Six questions for
Susanna Jablonski

Tique asks six questions to an artist about their work and inspiration.
This week: Susanna Jablonski.

Artist Susanna Jablonski
Lives in Stockholm

How do you describe your own art practice?

I make sculptural situations in which different time spans and sensations temporarily line up. I tend to work with ephemeral or precarious materials – paper towels, glass, music, reeds, plants, gusts of wind – on the threshold of what they’re capable of sustaining; together they aspire to create a sort of emotional support structure.

Which question or theme is central in your work?

How material history shapes itself – or refuses to shape itself – onto landscapes and into bodies. I search for glitches and hidden alliances in materials that contribute to different ways of avoiding categorisation. Humble strikes.

What was your first experience with art?

Not sure which came first, but I know for sure that a mix of these made a deep impression on me early on: movies by John Waters, faded reproductions of Marc Chagall paintings, Passover, the patterns woven into carpets, and When Doves Cry (the song) by Prince.

What is your greatest source of inspiration?

I’m drawn to traces of movements in objects, materials, bodies or histories that most often appear fixed or unchangeable. It could be sticky asphalt, a slight breeze in a well-isolated room, body language, life fossilized into stone, the archives of knowledge passed down through our DNA. I’m also really into the type of personal, anthropological assemblages of objects people make in their homes, especially the ones they keep next to them when they sleep.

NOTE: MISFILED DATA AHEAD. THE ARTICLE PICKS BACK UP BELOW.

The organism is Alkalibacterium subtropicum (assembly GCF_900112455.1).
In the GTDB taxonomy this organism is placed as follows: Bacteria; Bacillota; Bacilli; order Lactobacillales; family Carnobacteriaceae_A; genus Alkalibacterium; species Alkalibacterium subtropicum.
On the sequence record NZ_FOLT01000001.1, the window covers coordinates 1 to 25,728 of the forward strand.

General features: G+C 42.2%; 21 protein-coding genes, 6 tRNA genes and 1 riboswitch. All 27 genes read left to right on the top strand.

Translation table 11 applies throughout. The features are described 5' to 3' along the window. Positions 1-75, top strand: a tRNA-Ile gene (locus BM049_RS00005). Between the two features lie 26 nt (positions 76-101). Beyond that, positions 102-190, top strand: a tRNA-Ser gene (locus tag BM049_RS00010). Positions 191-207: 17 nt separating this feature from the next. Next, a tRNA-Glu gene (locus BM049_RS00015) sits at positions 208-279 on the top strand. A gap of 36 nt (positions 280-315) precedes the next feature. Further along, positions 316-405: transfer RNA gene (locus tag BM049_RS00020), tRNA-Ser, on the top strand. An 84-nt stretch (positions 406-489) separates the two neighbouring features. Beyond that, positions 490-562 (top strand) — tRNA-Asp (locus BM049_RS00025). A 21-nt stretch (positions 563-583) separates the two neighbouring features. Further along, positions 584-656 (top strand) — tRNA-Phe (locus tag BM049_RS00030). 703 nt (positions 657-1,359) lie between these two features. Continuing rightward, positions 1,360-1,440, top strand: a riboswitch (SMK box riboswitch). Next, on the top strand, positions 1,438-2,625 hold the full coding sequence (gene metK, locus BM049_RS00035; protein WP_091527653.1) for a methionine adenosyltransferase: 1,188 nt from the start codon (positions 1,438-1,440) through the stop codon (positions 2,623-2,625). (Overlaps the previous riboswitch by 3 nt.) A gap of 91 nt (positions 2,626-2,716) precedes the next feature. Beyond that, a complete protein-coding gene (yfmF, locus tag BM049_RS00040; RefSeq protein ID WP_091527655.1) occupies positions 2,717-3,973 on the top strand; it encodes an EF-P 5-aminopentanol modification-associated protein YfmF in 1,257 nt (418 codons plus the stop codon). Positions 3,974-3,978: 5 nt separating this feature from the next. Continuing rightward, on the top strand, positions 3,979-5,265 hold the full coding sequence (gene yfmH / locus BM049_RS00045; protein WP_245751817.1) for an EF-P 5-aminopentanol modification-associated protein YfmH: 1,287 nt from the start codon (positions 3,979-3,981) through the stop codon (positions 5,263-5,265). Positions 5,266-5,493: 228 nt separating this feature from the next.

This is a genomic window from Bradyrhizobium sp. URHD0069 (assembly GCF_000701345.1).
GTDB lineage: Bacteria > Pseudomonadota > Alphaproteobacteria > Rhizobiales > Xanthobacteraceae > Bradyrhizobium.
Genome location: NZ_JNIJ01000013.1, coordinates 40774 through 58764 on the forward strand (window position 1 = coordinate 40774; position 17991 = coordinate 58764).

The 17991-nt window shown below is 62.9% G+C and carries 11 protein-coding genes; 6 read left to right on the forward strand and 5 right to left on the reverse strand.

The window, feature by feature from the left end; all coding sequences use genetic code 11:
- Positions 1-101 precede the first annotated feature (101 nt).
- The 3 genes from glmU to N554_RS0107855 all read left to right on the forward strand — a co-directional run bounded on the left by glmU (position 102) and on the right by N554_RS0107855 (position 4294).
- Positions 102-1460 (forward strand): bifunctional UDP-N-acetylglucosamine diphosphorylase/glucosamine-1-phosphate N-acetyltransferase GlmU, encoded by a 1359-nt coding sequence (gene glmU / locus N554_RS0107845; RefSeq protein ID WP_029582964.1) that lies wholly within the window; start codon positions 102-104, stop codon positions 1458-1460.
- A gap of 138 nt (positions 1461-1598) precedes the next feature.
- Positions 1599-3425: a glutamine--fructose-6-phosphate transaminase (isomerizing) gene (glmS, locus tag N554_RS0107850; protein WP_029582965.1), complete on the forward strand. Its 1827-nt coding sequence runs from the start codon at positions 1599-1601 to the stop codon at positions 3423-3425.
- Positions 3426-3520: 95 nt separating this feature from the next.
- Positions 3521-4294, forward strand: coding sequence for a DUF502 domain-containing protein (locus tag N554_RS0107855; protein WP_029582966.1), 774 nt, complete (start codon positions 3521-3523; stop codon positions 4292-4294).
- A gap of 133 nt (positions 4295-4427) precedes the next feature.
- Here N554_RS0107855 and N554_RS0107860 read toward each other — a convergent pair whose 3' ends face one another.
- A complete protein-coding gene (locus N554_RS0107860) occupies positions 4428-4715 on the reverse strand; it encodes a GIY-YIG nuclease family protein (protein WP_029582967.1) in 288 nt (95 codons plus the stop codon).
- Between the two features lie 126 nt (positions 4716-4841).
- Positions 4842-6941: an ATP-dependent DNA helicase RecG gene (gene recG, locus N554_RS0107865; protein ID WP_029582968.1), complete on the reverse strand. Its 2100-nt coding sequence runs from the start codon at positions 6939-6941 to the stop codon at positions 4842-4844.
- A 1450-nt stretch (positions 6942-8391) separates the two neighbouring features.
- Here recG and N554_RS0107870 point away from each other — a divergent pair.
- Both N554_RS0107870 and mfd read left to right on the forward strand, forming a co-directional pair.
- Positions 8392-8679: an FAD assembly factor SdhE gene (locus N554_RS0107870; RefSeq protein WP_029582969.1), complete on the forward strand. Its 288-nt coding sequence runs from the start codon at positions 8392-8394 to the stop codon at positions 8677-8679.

What do you need in order to create your work?

It changes all the time, but consistently: walks, collaborations, coffee and contradictions. And the conversations with Santiago Mostyn, whom I share my home and studio with, that span years.

What work or artist has most recently surprised you?

When the museums finally opened up again (after the lockdown in Berlin, where I was living last year) I ran to the Gemälde galerie to see The Glass of Wine, by Vermeer. I love Vermeer’s perfect balance between the mundane and the sublime. What an epic sip of wine!
However, this time at Gemälde, I found myself standing for a long time, very surprised, in front of a painting from the 1600’s – by whom I don’t remember – of two very tiny, very serious babies with golden glorias levitating in front of two pregnant women, one young and one old.

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